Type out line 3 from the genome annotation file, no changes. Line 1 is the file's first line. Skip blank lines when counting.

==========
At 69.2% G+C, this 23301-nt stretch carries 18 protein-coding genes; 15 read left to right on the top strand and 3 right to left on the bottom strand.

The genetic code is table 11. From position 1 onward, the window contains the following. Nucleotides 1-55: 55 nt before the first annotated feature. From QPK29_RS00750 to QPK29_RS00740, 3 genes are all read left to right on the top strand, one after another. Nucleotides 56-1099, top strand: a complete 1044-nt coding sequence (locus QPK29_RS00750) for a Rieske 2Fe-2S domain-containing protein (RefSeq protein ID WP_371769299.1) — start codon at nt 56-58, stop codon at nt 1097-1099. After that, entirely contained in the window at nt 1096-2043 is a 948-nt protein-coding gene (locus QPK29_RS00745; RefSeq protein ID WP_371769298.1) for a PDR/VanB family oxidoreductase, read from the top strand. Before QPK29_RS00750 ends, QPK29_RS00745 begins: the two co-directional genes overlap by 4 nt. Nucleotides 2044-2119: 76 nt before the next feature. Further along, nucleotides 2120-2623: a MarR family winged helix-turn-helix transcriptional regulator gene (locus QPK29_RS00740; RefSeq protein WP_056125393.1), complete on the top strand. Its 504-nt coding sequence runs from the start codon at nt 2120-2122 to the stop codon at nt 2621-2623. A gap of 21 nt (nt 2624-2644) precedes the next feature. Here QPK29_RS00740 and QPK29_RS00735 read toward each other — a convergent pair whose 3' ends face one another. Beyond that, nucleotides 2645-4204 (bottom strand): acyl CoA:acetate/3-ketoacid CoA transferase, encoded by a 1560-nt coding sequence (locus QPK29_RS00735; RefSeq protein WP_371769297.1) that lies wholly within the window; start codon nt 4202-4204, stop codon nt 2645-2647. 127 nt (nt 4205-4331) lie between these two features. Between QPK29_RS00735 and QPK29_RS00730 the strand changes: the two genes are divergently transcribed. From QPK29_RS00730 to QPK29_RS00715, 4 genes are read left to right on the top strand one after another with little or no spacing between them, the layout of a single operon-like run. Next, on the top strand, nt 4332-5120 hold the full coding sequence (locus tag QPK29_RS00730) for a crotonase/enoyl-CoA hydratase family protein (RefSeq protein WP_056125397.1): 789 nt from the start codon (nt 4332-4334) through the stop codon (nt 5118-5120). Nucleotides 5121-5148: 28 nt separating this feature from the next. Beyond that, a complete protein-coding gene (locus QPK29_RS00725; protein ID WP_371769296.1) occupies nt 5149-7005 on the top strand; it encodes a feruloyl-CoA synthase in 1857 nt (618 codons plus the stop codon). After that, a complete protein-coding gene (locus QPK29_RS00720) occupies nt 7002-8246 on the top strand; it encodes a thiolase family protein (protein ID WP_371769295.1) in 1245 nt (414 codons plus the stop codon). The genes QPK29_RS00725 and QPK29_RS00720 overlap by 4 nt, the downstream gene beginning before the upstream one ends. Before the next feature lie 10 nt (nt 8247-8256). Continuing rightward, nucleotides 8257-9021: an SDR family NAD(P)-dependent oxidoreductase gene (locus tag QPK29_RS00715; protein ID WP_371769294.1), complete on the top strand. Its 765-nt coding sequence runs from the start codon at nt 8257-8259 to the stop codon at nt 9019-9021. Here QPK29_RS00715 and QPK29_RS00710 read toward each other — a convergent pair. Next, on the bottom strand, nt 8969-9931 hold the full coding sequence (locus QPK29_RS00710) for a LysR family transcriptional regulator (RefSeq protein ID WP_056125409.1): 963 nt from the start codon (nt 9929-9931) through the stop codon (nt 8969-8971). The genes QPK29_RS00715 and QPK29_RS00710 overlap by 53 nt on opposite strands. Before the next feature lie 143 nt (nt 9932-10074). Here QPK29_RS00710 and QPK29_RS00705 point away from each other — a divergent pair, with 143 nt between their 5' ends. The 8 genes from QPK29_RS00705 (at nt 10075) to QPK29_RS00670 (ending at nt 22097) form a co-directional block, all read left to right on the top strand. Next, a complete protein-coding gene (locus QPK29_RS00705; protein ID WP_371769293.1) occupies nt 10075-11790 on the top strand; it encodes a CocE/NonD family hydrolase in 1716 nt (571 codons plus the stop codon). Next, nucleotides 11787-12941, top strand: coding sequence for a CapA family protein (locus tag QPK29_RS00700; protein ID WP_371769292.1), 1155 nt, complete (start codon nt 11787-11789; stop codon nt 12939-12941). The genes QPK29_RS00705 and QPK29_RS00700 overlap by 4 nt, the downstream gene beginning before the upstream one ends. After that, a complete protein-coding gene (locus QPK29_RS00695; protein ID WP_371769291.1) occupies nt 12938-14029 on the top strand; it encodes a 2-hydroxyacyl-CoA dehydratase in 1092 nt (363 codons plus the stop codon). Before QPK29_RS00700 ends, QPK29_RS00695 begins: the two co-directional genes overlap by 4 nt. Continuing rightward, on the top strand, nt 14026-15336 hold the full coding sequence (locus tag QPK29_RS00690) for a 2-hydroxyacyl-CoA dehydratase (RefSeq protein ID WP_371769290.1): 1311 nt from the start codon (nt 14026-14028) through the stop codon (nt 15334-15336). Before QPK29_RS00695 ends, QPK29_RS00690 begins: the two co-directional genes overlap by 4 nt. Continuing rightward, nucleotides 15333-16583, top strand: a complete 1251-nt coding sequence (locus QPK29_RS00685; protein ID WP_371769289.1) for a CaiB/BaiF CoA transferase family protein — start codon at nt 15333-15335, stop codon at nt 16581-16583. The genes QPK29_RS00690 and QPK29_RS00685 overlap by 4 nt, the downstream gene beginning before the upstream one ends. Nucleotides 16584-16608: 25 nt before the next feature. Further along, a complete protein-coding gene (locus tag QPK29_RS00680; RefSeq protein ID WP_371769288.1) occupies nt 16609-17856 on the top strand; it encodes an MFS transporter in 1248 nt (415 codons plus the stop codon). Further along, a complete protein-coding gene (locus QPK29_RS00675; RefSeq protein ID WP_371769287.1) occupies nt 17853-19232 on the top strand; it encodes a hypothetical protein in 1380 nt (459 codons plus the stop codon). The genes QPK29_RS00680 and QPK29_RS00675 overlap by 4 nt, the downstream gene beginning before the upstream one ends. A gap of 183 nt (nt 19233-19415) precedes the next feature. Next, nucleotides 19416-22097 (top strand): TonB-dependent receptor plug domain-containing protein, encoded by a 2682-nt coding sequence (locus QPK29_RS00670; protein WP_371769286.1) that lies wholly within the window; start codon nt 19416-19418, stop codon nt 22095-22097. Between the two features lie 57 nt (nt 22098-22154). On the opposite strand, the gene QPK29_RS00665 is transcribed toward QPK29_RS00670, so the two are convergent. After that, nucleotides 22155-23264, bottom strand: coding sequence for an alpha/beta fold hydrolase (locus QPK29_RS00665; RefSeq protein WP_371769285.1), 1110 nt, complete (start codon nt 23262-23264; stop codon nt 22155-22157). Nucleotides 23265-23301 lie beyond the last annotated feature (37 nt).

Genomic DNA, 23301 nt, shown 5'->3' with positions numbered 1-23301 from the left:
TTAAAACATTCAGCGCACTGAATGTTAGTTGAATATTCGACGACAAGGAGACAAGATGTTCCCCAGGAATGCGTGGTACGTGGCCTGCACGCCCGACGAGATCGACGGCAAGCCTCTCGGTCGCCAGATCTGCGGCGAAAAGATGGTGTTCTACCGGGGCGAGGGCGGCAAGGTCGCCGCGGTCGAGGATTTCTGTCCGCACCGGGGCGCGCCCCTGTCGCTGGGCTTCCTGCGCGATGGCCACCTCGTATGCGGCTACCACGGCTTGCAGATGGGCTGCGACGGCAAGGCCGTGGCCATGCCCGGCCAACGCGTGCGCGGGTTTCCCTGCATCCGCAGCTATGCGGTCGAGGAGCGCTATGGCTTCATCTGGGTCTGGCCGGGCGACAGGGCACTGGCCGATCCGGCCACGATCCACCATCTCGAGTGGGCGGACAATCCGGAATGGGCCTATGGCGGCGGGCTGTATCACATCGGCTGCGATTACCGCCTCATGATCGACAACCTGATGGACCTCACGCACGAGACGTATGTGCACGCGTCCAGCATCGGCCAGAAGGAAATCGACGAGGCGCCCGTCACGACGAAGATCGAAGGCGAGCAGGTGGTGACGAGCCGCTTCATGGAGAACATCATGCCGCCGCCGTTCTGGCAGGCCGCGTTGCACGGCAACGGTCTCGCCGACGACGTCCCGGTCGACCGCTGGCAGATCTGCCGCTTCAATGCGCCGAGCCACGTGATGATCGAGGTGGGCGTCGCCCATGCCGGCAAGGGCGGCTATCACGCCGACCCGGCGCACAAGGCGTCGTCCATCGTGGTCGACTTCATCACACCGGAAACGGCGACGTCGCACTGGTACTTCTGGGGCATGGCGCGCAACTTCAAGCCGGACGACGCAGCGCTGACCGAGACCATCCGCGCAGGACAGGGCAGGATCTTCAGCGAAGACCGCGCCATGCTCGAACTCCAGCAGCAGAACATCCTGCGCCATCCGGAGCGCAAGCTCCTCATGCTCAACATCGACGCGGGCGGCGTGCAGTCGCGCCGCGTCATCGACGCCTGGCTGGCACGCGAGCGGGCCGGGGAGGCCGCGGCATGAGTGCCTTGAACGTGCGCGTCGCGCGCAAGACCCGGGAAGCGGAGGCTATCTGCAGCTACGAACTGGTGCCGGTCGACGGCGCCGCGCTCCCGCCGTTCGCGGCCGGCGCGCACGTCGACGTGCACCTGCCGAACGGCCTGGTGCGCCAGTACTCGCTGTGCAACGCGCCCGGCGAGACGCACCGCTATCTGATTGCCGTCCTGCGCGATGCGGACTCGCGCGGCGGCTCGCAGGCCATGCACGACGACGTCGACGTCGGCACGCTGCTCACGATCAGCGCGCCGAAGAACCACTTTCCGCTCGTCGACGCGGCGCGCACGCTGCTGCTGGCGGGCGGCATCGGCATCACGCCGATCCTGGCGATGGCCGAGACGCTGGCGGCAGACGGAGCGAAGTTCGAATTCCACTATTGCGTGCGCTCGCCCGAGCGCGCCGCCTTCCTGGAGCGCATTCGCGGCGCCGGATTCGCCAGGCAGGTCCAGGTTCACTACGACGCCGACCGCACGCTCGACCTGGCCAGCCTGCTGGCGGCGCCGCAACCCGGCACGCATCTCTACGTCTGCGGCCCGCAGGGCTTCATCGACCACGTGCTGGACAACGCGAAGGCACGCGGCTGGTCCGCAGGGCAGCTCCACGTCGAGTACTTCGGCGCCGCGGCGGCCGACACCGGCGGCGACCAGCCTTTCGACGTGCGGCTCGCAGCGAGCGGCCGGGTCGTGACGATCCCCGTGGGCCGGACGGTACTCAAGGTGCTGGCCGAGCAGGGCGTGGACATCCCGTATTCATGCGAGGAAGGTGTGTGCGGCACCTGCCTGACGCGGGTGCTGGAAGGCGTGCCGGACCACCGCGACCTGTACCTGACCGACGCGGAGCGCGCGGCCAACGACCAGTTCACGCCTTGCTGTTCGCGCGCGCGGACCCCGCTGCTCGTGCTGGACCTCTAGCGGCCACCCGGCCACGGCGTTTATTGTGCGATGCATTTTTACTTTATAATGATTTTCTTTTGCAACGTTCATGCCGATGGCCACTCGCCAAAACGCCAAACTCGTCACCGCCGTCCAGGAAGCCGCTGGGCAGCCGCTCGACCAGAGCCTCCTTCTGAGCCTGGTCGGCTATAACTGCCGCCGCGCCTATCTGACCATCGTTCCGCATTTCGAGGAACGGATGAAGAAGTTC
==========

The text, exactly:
Genomic DNA, 23301 nt, shown 5'->3' with positions numbered 1-23301 from the left: